Mac Mckinney: King Leopold, ever the unscrupulous businessman and con artist, now sensed that it was time to hold a transfer of sale to a decidedly captive customer, his own homeland, Belgium. If he had to relinquish the Congo, he would at least replenish his coffers doing so.
Mac McKinney: King Leopold’s Free Congo ship of state was now beginning to take on water, so he had little left to do but man the pumps, plug the leaks and counterattack by every means available.
Mac McKinney: Most valuable among his informants were American, British, and Swedish missionaries, who could often evade the Congo Free State’s growing web of heavy censorship because they had their own steamboats and couriers.
Mac Mckinney: This had really been the first battle in what would evolve into a relentless and global propaganda war, and Williams was really the first martyr in the Good Cause of wrestling the Congo from Leopold’s “talons” through the power of the pen.
Mac Mckinney: In the 1880s, scores of restless, often unsavory Europeans and other adventurers with appetites for quick wealth stumbled into the Congo in response to the colonial call to “civilize” and develop this unknown territory.
Mac McKinney: Even before the Congo Free State was formally inaugurated on August 1st, 1985, de Winton went about disenfranchising as many native inhabitants as possible from their traditional lands.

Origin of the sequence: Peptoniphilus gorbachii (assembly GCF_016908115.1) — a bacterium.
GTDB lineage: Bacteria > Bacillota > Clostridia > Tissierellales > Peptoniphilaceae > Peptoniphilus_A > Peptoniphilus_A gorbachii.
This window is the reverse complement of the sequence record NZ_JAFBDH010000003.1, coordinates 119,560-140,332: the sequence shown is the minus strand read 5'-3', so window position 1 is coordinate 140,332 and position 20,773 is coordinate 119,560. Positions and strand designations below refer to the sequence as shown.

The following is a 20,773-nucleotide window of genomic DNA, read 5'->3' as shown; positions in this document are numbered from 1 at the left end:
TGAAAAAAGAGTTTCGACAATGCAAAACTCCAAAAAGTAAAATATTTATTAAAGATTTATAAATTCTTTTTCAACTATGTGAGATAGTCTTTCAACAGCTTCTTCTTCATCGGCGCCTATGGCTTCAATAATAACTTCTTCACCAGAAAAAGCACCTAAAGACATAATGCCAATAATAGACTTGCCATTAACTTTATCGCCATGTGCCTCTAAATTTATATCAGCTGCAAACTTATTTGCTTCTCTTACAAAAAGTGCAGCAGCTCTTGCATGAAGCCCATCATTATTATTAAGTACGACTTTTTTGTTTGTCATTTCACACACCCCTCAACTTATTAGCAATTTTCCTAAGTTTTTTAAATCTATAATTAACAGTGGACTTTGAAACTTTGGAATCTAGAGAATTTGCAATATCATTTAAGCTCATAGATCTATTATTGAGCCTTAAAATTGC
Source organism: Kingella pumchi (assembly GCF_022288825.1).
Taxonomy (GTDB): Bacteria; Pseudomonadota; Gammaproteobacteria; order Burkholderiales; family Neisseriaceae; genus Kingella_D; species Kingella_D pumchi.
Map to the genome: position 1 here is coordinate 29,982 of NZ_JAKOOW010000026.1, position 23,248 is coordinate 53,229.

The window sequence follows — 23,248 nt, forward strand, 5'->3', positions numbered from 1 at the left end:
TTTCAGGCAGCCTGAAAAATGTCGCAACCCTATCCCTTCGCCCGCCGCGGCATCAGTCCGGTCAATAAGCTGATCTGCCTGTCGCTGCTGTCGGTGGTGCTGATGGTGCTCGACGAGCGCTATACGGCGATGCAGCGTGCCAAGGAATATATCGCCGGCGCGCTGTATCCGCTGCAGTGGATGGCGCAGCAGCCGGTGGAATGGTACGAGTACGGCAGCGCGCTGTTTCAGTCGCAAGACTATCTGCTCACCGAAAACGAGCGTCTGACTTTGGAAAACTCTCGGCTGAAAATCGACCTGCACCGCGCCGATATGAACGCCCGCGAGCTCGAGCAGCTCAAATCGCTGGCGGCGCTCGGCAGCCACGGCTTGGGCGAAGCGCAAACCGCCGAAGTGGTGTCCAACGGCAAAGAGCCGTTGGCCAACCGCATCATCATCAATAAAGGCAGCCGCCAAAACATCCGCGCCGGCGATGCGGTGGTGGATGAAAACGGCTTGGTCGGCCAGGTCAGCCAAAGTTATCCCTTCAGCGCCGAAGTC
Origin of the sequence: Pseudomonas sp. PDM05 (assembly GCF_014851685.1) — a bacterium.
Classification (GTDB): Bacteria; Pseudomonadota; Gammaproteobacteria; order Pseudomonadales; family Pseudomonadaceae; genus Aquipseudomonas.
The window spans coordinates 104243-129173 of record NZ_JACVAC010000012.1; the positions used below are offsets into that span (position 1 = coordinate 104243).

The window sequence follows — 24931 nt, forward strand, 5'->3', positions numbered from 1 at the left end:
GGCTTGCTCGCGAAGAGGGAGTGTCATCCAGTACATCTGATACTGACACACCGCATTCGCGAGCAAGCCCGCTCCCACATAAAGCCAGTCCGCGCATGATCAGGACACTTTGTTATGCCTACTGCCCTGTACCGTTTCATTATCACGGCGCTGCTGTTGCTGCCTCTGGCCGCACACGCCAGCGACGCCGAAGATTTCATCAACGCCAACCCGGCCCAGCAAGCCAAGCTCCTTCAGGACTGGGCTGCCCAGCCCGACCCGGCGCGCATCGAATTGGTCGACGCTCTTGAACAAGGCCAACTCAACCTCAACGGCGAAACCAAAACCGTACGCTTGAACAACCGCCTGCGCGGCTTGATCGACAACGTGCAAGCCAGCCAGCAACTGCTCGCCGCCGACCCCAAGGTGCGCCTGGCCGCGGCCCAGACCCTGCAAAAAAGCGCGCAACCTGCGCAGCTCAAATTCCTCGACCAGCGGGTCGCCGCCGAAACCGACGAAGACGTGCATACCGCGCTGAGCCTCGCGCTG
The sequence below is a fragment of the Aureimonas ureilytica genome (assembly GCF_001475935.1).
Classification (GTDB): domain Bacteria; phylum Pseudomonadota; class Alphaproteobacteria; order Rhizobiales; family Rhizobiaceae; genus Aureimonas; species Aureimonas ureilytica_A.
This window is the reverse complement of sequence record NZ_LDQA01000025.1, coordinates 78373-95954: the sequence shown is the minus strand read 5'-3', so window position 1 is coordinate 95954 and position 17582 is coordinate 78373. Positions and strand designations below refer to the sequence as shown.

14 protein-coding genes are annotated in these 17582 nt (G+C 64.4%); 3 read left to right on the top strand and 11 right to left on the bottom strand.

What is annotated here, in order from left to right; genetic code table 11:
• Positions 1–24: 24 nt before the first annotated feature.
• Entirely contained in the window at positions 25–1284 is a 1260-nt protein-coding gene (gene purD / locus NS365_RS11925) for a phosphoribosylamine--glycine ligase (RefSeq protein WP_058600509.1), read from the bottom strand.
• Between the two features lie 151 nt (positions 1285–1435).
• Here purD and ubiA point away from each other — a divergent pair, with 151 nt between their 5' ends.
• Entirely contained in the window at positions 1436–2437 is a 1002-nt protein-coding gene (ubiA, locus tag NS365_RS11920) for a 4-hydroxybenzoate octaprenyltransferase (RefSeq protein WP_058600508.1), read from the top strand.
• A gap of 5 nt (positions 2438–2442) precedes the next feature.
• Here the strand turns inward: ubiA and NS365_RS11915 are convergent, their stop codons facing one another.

Mac McKinney: King Leopold II could actually be characterized as an arguable prototype for various 20th Century, disreputable political stereotypes such as egomaniac dictators, racist imperialists, Orwellian Double-Speakers several decades before Orwell was even born
Mac McKinney: The present conflict in Iraq reminds Wasfi of a joke her father told her of Britain’s earlier colonial strategy, “If you see two fish fighting in the sea, look around for the British guy who started it.” It’s the strategy of divide and conquer.
Mac McKinney: These two wars were also interspersed by severe sanctions against Iraq by Bill Clinton in the latter 1990s that led to hardship, impoverishment, even death for countless Iraqis, and through all these destructive events, Dahlia’s and Ross’s lives crossed, and here I was, interviewing them both.